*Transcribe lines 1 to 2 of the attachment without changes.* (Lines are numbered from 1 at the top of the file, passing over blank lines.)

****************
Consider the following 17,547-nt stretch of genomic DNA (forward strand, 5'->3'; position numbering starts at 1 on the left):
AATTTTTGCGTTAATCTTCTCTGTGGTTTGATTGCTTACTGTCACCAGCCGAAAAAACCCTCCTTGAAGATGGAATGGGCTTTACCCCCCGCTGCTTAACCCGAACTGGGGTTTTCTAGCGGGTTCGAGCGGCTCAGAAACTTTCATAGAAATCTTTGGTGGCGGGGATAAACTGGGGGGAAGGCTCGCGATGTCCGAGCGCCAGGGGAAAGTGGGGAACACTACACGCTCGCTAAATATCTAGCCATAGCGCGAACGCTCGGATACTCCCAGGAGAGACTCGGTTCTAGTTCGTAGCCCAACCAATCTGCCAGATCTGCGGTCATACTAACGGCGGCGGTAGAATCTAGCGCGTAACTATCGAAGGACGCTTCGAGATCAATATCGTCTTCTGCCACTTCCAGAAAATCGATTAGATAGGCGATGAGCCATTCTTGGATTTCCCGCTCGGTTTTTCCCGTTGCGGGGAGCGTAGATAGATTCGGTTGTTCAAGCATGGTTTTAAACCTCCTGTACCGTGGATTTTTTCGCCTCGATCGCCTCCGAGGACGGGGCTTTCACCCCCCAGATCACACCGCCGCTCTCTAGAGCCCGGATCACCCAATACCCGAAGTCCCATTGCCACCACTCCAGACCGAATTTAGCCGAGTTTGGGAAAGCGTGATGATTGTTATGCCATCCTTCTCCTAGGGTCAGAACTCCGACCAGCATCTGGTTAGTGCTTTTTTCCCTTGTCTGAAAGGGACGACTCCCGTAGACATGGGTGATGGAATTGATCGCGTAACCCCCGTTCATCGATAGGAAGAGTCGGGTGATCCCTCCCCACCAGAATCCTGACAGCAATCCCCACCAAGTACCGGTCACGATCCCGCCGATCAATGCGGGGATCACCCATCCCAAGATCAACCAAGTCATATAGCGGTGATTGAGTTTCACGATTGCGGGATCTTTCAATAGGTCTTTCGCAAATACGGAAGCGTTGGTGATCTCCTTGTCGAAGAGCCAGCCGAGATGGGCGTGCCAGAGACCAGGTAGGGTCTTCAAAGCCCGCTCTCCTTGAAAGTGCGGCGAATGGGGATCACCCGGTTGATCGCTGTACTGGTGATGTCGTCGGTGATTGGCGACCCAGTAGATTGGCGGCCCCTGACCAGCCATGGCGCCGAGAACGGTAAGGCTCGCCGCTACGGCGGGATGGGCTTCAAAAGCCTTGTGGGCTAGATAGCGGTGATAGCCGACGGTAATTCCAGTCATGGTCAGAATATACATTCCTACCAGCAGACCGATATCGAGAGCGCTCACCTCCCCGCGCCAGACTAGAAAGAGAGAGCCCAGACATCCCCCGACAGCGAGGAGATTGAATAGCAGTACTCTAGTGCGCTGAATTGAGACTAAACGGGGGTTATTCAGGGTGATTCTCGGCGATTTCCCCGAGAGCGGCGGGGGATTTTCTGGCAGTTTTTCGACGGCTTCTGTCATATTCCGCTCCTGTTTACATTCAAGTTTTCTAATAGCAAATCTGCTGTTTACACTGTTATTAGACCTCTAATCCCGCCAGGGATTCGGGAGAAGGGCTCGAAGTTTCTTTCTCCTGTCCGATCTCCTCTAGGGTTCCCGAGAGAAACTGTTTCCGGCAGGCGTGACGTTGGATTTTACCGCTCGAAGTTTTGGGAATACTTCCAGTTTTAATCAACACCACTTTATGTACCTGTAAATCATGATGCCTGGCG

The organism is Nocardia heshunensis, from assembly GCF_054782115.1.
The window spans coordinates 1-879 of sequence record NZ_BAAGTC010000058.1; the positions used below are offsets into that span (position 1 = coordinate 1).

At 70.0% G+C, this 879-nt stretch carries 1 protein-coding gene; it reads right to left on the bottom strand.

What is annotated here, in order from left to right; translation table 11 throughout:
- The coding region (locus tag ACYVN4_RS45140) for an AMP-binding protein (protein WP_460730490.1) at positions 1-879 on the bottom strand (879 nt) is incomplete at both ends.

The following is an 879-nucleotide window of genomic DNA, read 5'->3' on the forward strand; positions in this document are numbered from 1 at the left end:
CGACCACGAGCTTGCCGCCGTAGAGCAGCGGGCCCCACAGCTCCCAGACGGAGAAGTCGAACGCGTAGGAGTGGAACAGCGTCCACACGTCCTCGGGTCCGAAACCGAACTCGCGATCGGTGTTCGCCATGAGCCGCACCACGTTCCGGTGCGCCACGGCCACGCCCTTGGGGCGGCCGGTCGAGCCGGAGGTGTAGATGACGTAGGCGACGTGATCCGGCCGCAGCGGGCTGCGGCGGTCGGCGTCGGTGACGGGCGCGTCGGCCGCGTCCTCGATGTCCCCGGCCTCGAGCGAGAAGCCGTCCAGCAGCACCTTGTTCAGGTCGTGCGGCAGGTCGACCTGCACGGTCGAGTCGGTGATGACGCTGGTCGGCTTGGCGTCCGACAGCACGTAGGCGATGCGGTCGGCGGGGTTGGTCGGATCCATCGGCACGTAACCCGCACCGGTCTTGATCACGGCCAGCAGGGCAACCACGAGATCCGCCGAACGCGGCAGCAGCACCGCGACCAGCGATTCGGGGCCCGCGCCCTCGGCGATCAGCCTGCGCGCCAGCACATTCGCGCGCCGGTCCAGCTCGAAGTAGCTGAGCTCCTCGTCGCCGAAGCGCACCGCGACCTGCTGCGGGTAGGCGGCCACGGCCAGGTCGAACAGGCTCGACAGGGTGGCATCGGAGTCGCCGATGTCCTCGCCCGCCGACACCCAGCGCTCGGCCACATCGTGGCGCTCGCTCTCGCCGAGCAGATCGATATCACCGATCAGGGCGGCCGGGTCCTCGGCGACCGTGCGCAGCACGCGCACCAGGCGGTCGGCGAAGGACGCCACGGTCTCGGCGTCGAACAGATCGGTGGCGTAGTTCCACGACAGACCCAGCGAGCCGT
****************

Consider the following 17,547-nt stretch of genomic DNA (forward strand, 5'->3'; position numbering starts at 1 on the left):
AATTTTTGCGTTAATCTTCTCTGTGGTTTGATTGCTTACTGTCACCAGCCGAAAAAACCCTCCTTGAAGATGGAATGGGCTTTACCCCCCGCTGCTTAACCCGAACTGGGGTTTTCTAGCGGGTTCGAGCGGCTCAGAAACTTTCATAGAAATCTTTGGTGGCGGGGATAAACTGGGGGGAAGGCTCGCGATGTCCGAGCGCCAGGGGAAAGTGGGGAACACTACACGCTCGCTAAATATCTAGCCATAGCGCGAACGCTCGGATACTCCCAGGAGAGACTCGGTTCTAGTTCGTAGCCCAACCAATCTGCCAGATCTGCGGTCATACTAACGGCGGCGGTAGAATCTAGCGCGTAACTATCGAAGGACGCTTCGAGATCAATATCGTCTTCTGCCACTTCCAGAAAATCGATTAGATAGGCGATGAGCCATTCTTGGATTTCCCGCTCGGTTTTTCCCGTTGCGGGGAGCGTAGATAGATTCGGTTGTTCAAGCATGGTTTTAAACCTCCTGTACCGTGGATTTTTTCGCCTCGATCGCCTCCGAGGACGGGGCTTTCACCCCCCAGATCACACCGCCGCTCTCTAGAGCCCGGATCACCCAATACCCGAAGTCCCATTGCCACCACTCCAGACCGAATTTAGCCGAGTTTGGGAAAGCGTGATGATTGTTATGCCATCCTTCTCCTAGGGTCAGAACTCCGACCAGCATCTGGTTAGTGCTTTTTTCCCTTGTCTGAAAGGGACGACTCCCGTAGACATGGGTGATGGAATTGATCGCGTAACCCCCGTTCATCGATAGGAAGAGTCGGGTGATCCCTCCCCACCAGAATCCTGACAGCAATCCCCACCAAGTACCGGTCACGATCCCGCCGATCAATGCGGGGATCACCCATCCCAAGATCAACCAAGTCATATAGCGGTGATTGAGTTTCACGATTGCGGGATCTTTCAATAGGTCTTTCGCAAATACGGAAGCGTTGGTGATCTCCTTGTCGAAGAGCCAGCCGAGATGGGCGTGCCAGAGACCAGGTAGGGTCTTCAAAGCCCGCTCTCCTTGAAAGTGCGGCGAATGGGGATCACCCGGTTGATCGCTGTACTGGTGATGTCGTCGGTGATTGGCGACCCAGTAGATTGGCGGCCCCTGACCAGCCATGGCGCCGAGAACGGTAAGGCTCGCCGCTACGGCGGGATGGGCTTCAAAAGCCTTGTGGGCTAGATAGCGGTGATAGCCGACGGTAATTCCAGTCATGGTCAGAATATACATTCCTACCAGCAGACCGATATCGAGAGCGCTCACCTCCCCGCGCCAGACTAGAAAGAGAGAGCCCAGACATCCCCCGACAGCGAGGAGATTGAATAGCAGTACTCTAGTGCGCTGAATTGAGACTAAACGGGGGTTATTCAGGGTGATTCTCGGCGATTTCCCCGAGAGCGGCGGGGGATTTTCTGGCAGTTTTTCGACGGCTTCTGTCATATTCCGCTCCTGTTTACATTCAAGTTTTCTAATAGCAAATCTGCTGTTTACACTGTTATTAGACCTCTAATCCCGCCAGGGATTCGGGAGAAGGGCTCGAAGTTTCTTTCTCCTGTCCGATCTCCTCTAGGGTTCCCGAGAGAAACTGTTTCCGGCAGGCGTGACGTTGGATTTTACCGCTCGAAGTTTTGGGAATACTTCCAGTTTTAATCAACACCACTTTATGTACCTGTAAATCATGATGCCTGGCG